The project

Our knowledge of ecology of migrants in their wintering grounds is extremely poor and severely hampers our ability to explain these declines and conserve this group of species. We lack even basic information about when birds arrive, the habitats they use and how they move around Africa.

The aim is to understand how Palearctic-African migrants use and move around the different vegetation zones found in West Africa, ranging from the semi-desert Sahelian region in Burkina Faso to the lush tropical rainforest in southern Ghana, and whether habitat change may impact them on their wintering grounds.

During the temperate winter of 2009/2010, using point count methodology and mist-netting, we recorded migrants along a degradation gradient at five different stations on a north-south transect. In 2010/2011 we plan to re-visit these sites as well as roving further afield to get a broader picture of migrant habitat use.

Saturday 22nd Oct 2011 - Headed back to Accra

Chris Orsman writes: Another disturbed night – this time our neighbour’s ignored alarm rang every few minutes from around half past two! Yawn!!
We open the nets at first light, around 05:45. First out of the nets is a western bearded greenbul, followed by quite a brutish red-tailed bristlebill, although the latter lacking the bare blue skin above the eye as indicated in our field guide. Is this lost by non-breeders, or not apparent in females? Or were we looking at an immature individual? Another 2 caught later, and a second red-tailed greenbul - the first on Wednesday - also lack this bare blue skin. The latter 2 red-tailed bristlebills clearly differ in size, so perhaps a male and a female. The smaller has signs of a late (or early?) brood patch.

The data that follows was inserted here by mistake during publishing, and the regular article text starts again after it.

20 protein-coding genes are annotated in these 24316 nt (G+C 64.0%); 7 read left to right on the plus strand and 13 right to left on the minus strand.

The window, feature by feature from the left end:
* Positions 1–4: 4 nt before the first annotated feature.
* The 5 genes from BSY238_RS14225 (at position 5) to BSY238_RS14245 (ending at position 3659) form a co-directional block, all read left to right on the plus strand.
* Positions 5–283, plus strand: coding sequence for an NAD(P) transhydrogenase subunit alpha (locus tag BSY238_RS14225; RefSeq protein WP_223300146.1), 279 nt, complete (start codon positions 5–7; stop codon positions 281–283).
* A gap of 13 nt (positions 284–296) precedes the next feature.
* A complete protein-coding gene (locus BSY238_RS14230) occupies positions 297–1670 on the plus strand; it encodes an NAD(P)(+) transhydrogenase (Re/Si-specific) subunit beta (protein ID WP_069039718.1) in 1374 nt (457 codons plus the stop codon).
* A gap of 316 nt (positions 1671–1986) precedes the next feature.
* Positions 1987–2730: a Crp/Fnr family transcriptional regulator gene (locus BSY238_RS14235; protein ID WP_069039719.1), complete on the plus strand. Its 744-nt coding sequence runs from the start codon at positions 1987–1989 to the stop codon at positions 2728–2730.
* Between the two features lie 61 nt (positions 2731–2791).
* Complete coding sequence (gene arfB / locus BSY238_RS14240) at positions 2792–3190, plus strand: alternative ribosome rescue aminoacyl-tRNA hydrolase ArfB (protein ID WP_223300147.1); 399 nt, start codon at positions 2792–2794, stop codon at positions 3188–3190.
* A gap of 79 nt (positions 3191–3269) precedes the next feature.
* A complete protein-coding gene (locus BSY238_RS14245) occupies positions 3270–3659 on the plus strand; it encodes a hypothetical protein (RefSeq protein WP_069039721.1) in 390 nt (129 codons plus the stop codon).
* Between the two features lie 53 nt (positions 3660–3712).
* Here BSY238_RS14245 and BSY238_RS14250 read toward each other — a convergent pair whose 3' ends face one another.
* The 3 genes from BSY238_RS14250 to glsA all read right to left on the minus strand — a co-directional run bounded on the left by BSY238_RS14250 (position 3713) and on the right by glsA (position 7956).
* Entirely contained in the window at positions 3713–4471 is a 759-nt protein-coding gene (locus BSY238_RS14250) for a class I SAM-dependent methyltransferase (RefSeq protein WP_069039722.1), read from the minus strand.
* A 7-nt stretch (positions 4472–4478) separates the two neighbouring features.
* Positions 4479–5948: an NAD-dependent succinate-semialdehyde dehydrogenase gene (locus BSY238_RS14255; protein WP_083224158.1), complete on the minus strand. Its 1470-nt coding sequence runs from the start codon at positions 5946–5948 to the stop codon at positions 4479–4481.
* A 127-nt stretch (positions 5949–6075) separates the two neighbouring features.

Photo above: Japheth with a western bearded greenbul
Photo above: A hard stare from a red-tailed bristlebill
A western nicator, a Finsch’s flycatcher thrush and a Kemp’s longbill are all new species, and the longbill a totally new species that I’d never seen before.
Photo above: Nicholas measuring a little greenbul's wing
Photo above: Finsch's flycatcher thrush
We tried the mp3 playback of spotted flycatcher next to one of the nets, and as a result caught an olive-green camaroptera! Swapping the call for that of pied flycatcher, having heard one calling nearby, was even less productive. We have to try these things!! So alas no migrants caught in Ghana so far, but in a few days we’ll be at our next study area, and with November approaching surely there we’ll have more luck...
Back to camp after taking down the nets and poles, we then pack away all our gear and tents, settle our bill with caretakers Raphael and Ebenezer, and set off for Accra. Tonight our new team member Birgitta arrives, and tomorrow is a day of rest for the team, before our nightingale hunt begins in Brong Ahafo next week.

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